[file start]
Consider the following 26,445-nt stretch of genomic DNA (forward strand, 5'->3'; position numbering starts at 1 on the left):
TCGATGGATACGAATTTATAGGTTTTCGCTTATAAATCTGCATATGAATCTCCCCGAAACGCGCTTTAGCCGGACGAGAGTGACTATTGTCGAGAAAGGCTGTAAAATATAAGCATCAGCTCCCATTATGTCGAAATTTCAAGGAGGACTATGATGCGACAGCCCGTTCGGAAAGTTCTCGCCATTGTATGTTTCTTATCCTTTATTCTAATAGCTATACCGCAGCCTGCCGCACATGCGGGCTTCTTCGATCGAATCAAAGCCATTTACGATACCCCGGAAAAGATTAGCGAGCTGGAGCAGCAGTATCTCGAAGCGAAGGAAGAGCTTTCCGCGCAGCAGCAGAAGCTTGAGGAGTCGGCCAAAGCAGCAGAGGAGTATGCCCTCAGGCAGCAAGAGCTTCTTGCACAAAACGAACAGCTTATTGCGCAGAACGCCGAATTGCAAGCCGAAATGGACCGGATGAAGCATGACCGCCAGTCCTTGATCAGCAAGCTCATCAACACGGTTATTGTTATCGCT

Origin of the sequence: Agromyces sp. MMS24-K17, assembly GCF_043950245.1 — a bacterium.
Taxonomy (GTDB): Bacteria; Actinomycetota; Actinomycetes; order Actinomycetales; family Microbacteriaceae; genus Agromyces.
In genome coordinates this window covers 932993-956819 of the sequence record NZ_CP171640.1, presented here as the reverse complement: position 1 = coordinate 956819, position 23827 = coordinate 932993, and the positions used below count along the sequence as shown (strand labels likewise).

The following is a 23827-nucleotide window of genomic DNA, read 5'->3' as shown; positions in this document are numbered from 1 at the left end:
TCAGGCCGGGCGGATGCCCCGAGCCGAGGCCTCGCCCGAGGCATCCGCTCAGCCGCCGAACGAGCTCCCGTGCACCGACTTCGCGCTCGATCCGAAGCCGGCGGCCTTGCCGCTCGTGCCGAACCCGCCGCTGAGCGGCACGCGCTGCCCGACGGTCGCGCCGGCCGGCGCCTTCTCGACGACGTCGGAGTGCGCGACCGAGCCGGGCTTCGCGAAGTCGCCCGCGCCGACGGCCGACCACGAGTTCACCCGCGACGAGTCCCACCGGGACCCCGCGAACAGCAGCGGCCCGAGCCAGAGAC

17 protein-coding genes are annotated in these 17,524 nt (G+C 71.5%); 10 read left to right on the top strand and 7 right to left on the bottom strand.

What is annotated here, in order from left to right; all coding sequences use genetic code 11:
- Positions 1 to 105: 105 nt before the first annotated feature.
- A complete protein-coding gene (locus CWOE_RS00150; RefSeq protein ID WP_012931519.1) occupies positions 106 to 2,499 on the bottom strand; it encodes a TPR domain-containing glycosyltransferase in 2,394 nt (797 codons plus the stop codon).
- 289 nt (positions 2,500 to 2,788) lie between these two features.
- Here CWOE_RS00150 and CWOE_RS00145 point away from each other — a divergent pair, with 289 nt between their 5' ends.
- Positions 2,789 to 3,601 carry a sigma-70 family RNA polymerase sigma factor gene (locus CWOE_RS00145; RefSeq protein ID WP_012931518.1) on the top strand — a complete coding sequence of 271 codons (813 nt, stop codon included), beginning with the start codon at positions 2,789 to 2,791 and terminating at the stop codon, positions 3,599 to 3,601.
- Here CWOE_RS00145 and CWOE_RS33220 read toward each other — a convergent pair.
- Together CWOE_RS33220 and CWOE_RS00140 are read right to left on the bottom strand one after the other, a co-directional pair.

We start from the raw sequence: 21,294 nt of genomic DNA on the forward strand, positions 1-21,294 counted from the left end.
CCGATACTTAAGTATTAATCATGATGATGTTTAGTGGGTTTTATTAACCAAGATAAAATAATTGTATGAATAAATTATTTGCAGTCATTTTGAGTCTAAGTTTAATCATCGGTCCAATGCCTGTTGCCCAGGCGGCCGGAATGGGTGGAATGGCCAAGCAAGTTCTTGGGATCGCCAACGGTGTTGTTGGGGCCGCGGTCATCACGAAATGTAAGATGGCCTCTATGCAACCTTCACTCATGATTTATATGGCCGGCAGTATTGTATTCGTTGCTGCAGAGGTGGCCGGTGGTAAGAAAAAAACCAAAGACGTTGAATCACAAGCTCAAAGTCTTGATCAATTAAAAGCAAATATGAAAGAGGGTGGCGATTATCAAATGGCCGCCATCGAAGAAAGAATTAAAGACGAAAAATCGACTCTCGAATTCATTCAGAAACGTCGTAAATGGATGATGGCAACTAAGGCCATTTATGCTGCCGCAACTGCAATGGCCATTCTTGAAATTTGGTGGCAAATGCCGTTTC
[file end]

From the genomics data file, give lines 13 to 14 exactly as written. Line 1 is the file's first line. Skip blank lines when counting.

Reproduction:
- Here CWOE_RS00150 and CWOE_RS00145 point away from each other — a divergent pair, with 289 nt between their 5' ends.
- Positions 2,789 to 3,601 carry a sigma-70 family RNA polymerase sigma factor gene (locus CWOE_RS00145; RefSeq protein ID WP_012931518.1) on the top strand — a complete coding sequence of 271 codons (813 nt, stop codon included), beginning with the start codon at positions 2,789 to 2,791 and terminating at the stop codon, positions 3,599 to 3,601.